Scientists at Cambridge University collaborated with Israel's Weizmann Institute of Science and used stem cell lines from embryos as well as from the skin of five different adults.

Researchers have previously created live baby mice using engineered eggs and sperm, but until now have struggled to create a human version of these 'primordial germ' or stem cells.

Ten different donor sources have been used so far and new germ-cell lines have been created from all of them, researchers said.
    
The team has compared the engineered germ cells with natural human stem cells taken from aborted human foetuses to check that the artificially created versions of the cells had identical characteristics, 'a local news' reported.
    
A gene called SOX17, previously considered to be unimportant in mice, has turned out to be critical in the process of 'reprogramming' human cells, researchers said.
    
"We have succeeded in the first and most important step of this process, which is to show we can make these very early human stem cells in a dish," said Azim Surani, professor of physiology and reproduction at Cambridge, who heads the project.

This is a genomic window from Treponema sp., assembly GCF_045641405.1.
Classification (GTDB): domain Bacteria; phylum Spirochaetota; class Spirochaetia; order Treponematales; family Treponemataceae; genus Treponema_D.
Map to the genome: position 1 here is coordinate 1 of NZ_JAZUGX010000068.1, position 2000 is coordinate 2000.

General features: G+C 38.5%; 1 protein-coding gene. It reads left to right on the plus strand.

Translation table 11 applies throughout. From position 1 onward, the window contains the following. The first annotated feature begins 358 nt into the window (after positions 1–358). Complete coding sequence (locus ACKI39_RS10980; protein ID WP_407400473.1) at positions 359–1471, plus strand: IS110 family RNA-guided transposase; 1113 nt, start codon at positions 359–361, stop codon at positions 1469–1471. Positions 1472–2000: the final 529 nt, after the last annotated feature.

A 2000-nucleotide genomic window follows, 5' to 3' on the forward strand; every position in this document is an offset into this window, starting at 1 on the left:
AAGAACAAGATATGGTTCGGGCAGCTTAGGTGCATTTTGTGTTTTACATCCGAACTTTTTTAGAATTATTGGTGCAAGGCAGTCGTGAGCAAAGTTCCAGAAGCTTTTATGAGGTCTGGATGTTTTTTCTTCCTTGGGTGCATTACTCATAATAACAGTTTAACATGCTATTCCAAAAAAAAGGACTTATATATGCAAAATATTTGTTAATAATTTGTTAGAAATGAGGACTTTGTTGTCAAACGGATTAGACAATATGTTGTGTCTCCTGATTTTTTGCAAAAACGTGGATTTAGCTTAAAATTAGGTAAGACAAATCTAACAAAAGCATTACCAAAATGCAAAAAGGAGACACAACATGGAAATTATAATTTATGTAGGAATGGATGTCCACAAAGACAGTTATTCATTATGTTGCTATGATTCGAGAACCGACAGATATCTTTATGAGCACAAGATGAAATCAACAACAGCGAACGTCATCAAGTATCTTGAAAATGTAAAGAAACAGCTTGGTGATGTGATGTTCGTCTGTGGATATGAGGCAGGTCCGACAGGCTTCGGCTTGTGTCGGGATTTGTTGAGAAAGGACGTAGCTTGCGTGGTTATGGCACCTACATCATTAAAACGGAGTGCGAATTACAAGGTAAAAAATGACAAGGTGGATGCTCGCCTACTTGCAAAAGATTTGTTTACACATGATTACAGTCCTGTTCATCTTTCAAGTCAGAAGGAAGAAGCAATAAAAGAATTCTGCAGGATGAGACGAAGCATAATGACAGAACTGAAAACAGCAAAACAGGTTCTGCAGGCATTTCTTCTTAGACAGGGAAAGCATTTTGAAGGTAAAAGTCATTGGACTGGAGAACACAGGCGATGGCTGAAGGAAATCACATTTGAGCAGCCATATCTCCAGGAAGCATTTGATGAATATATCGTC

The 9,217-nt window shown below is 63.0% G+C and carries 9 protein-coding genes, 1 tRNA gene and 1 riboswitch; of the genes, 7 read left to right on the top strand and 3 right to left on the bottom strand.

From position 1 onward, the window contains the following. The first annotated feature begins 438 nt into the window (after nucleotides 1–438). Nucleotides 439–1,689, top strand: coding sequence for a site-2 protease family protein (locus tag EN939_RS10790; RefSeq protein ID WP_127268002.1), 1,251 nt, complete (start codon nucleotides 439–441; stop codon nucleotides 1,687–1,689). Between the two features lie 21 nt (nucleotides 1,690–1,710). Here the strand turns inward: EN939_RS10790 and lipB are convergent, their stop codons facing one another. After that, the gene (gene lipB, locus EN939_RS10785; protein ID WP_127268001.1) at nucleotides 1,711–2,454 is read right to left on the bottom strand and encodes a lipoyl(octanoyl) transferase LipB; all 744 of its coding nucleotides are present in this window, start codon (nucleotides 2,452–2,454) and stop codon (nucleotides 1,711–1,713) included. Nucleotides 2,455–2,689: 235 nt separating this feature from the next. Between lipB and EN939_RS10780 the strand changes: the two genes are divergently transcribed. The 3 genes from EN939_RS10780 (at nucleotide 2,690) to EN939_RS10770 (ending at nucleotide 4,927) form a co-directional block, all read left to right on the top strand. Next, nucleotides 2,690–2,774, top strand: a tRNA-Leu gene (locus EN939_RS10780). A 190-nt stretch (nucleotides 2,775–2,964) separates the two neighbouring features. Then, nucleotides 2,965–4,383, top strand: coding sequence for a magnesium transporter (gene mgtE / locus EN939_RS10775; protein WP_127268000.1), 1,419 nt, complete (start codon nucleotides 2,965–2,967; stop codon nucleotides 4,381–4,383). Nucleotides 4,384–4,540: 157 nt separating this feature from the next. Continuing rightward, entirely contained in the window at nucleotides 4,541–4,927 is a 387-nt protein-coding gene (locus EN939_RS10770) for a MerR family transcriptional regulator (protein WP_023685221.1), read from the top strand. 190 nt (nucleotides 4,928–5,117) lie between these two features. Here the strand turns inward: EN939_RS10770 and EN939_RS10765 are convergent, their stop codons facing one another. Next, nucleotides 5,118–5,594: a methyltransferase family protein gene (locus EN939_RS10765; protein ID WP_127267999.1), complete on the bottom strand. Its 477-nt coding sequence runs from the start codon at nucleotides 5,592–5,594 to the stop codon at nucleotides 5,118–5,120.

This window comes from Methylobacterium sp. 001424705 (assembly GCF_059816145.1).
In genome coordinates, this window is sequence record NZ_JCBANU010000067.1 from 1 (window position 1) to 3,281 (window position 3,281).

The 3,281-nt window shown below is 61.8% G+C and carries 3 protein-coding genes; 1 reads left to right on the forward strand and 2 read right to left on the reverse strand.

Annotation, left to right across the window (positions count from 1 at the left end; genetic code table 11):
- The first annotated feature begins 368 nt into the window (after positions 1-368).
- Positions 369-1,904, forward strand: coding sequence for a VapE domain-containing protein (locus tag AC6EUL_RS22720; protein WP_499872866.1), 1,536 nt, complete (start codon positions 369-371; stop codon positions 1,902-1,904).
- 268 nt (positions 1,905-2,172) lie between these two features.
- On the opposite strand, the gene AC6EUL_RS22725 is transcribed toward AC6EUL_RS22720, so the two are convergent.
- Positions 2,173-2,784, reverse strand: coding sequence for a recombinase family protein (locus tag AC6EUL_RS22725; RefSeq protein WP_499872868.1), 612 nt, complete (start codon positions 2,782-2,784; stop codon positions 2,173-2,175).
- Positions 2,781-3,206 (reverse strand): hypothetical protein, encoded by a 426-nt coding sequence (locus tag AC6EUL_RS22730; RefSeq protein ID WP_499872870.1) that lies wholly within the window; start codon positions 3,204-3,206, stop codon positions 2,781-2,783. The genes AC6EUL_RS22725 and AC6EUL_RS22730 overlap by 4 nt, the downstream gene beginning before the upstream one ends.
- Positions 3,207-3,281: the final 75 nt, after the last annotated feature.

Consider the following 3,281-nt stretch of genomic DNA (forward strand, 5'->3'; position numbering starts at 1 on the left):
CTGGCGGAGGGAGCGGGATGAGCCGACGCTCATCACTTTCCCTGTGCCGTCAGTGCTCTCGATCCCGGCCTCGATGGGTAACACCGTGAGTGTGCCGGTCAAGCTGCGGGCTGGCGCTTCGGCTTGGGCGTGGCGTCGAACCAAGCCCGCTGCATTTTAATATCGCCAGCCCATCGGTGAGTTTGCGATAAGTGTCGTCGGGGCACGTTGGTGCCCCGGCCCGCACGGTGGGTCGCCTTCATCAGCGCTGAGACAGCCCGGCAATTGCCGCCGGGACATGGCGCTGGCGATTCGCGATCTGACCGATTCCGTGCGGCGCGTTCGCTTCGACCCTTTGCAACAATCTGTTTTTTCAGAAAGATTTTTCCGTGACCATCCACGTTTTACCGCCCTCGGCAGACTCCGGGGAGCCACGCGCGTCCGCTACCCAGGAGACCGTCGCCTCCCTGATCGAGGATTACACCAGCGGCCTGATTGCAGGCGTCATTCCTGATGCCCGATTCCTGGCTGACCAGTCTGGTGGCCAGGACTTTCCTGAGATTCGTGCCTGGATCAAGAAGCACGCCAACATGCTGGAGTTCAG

"We have also discovered that one of the things that happens in these germ cells is that epigenetic mutations, the cell mistakes that occur with age, are wiped out," said Surani, who was involved in research that led to the birth of Louise Brown, the world's first test-tube baby, in 1978.
    
Jacob Hanna, the specialist leading the project's Israeli arm, said it may be possible to use the technique to create a baby in just two years.
    
"It has already caused interest from gay groups because of the possibility of making egg and sperm cells from parents of the same sex," he said. The details of the technique were published in the journal Cell.

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